The Ne2w York Times
August 6, 2004
WASHINGTON, Aug. 4 - They scouted the streets. They took photographs. They wrote detailed surveillance reports. And then, after five years of patiently waiting, Al Qaeda operatives carried out the devastating suicide truck bombing at the American Embassy in Nairobi, Kenya, in August 1998, killing more than 200 people and injuring thousands.
This meticulous approach to terrorism - studying targets and fine-tuning strategies for years before an attack - is in part why officials in Washington say they are so alarmed about the latest evidence of reconnaissance of financial centers in New York, New Jersey and Washington, even though much of the information dates back to the days before Sept. 11, 2001.
The same studied technique has been central to the most well-known Qaeda attacks, be they in Africa or the United States. Plots that were carried out and failed, and even plots that were considered but abandoned, like a possible attack on the Brooklyn Bridge last year, each demonstrate this same obsession. It is Al Qaeda's hallmark.
"Al Qaeda will wait years to act and decades to succeed," Patrick J. Fitzgerald, the federal prosecutor who has been investigating Osama bin Laden for about a decade, told the 9/11 commission this summer.
Investigators also know that even after extensively considering and then dismissing a possible target, the terrorists have simply switched their focus to another location, which may explain the intense precautions imposed around the Capitol this week, even though it is not publicly known whether it was among the buildings that were subjected to surveillance.
It is an appreciation of this modus operandi, which is evident in an examination of a decade's worth of plotting and action by Al Qaeda, that has so complicated the decision on how to respond appropriately to evidence that might be dated. Old information is not necessarily bad information. It might just be a hint of a plot that in a somewhat revised form was close to being carried out.
"The dry runs, the surveillance, the documentation, also going to the trouble of putting this information on computers and on disks, it shows the degree of thoroughness," said Neil Herman, a former supervisor of the F.B.I.'s Joint Terrorist Task Force in New York. "And by being as thorough as possible, ultimately they have been successful."
Federal authorities have not made public the recently discovered surveillance reports of financial institutions, which they say were found in Pakistan; and one F.B.I. official cautioned on Wednesday that the authorities are not even certain that the surveillance reports themselves represent an active plot.
But officials said this week that a second strand of intelligence indicating the possibility of a terrorist attack in New York made the situation urgent, given Al Qaeda's track record of long-term surveillance and planning, and promoted the elevation of the terrorism alert.
Moreover, the descriptions officials have offered of the surveillance reports - that they were devoted to individual targets, ran about 20 pages, were found on computer discs, and included a stunning level of detail - seem eerily reminiscent of instructions in a Qaeda training manual that was seized by the authorities in the home of one Qaeda operative in Manchester, England.
"Winning the battle is dependent on knowing the enemy's secrets," the manual declares in sections devoted to espionage and "information gathering" using open and covert methods.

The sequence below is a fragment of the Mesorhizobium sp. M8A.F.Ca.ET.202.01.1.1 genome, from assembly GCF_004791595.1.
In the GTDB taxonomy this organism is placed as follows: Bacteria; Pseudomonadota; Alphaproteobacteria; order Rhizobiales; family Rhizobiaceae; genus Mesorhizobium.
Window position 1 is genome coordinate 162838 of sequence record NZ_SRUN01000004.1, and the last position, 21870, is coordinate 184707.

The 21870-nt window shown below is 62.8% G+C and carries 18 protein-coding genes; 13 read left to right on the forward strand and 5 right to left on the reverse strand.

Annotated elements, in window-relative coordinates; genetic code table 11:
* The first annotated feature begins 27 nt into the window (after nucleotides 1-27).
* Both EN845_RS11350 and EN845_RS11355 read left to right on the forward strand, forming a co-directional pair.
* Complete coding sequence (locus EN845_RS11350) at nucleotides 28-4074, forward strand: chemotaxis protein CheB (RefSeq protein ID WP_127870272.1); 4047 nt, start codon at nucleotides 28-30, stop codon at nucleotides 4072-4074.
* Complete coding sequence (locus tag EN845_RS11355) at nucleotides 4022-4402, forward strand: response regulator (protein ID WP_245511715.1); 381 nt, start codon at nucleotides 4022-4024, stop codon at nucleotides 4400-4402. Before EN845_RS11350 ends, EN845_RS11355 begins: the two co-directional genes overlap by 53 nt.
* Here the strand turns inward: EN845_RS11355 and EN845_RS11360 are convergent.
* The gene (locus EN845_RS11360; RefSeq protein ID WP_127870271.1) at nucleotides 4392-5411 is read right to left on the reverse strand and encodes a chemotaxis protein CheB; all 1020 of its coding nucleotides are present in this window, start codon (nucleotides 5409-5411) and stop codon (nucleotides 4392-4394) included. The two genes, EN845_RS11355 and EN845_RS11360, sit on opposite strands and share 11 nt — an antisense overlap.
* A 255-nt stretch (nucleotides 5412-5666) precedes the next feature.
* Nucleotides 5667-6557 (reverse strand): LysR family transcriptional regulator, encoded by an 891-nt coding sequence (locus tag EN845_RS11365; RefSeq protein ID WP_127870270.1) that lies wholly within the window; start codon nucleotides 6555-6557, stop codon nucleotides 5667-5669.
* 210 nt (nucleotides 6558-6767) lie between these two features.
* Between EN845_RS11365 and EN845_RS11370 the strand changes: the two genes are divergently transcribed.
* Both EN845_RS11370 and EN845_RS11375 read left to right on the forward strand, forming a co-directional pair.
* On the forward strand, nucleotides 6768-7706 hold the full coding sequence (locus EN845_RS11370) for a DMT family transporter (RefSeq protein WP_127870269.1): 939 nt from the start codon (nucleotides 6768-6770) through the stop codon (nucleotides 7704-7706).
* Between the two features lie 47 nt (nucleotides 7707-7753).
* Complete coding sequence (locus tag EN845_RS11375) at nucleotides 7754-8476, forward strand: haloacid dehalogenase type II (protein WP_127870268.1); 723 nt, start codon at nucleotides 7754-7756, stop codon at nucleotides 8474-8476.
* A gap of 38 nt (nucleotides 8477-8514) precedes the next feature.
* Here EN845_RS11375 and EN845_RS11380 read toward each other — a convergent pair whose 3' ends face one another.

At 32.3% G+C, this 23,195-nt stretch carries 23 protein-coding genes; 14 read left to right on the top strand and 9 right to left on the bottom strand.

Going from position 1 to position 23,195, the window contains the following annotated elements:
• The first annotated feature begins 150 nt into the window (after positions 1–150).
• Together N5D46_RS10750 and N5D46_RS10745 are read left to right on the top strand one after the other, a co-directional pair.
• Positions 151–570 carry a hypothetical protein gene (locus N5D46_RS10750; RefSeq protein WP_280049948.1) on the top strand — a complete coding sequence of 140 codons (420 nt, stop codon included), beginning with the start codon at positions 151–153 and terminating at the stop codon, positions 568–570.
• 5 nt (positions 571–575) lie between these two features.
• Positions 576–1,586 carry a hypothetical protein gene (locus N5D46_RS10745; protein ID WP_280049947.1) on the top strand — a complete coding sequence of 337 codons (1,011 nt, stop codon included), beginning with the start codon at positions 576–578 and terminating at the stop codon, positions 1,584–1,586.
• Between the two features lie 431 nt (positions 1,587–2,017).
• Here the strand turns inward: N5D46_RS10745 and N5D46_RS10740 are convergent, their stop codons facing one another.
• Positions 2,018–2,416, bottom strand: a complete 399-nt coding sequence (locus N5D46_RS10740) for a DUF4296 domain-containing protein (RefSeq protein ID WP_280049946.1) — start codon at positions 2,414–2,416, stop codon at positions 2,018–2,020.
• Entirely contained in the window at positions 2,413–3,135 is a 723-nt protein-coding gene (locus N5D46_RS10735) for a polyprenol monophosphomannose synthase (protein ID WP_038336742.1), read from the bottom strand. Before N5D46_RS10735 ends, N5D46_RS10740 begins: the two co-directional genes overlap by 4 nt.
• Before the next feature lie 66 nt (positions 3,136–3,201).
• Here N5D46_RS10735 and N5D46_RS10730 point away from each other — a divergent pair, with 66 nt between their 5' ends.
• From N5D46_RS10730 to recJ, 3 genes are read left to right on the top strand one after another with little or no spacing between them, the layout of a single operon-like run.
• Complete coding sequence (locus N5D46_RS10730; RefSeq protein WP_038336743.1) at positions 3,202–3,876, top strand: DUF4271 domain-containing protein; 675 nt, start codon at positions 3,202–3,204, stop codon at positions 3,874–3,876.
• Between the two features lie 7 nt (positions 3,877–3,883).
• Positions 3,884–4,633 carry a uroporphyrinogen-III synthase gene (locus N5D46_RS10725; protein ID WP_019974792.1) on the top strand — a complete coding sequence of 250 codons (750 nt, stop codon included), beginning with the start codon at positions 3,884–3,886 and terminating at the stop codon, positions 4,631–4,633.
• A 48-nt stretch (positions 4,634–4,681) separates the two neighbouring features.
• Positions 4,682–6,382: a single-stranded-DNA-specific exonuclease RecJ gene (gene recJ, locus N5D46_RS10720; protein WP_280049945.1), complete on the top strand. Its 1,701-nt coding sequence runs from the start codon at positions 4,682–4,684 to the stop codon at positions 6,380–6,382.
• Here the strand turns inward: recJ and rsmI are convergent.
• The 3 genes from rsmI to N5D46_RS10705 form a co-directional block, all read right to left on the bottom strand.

The manual describes in great detail the sort of information that is to be collected while monitoring a target: traffic directions, street widths, location of signals and pedestrian areas, times of traffic congestion, proximity of public parks, and the amount and location of lighting. "The brother should draw a diagram of the area," the manual adds. "The drawing should be realistic so that someone who never saw the location could visualize it."
Al Qaeda's painstaking preparations for attacks first emerged publicly after the 1998 embassy bombings in East Africa. As early as 1993, the investigation found, Mr. bin Laden sent a trusted aide to Nairobi to conduct surveillance on American, British, French and Israeli targets.
The aide, Ali A. Mohamed, an Egyptian with American citizenship, was an all-purpose operative for Mr. bin Laden, court testimony and investigative records show. He spoke English, traveled freely around the world, and assisted with Mr. bin Laden's security. A veteran of the Egyptian and American armies, Mr. Mohamed also trained Qaeda operatives in surveillance and intelligence collection techniques, even how to take photographs without holding a camera up to one's eyes, one of his former students, a Qaeda member who later became a government witness, has testified.
The former Qaeda member, L'Houssaine Kherchtou, recalled that there were trial runs in Peshawar, Pakistan, to practice their surveillance. "We started with small things," Mr. Kherchtou said, "like bridge, like stadium, like normal places in which nobody is, and then in the second stage, we went to police stations, for example, and in my group, we were trained to go to Iranian consulate and Iranian cultural center."
No details were to be spared, he added. If they were to learn about a specific room, they were to scout "the walls, the colors, how big are the walls and which color are they, and how high they are, the lights, the doors, the floor, everything that you can see, all information about that room."
Operatives were trained to file detailed surveillance reports on computer, and to "put them in a disc so as to be easy to carry," Mr. Kherchtou said.
The embassy plot in Nairobi began in late 1993 with a consideration of a variety of possible targets: the American Embassy, the United States agricultural office, as well as the French Embassy and cultural center, all of which Mr. Mohamed cased.
"I took pictures, drew diagrams, and wrote a report," Mr. Mohamed said in court when he pleaded guilty to conspiracy in 2000. This trove of surveillance reports and photographs were then presented directly to Mr. bin Laden back in Khartoum.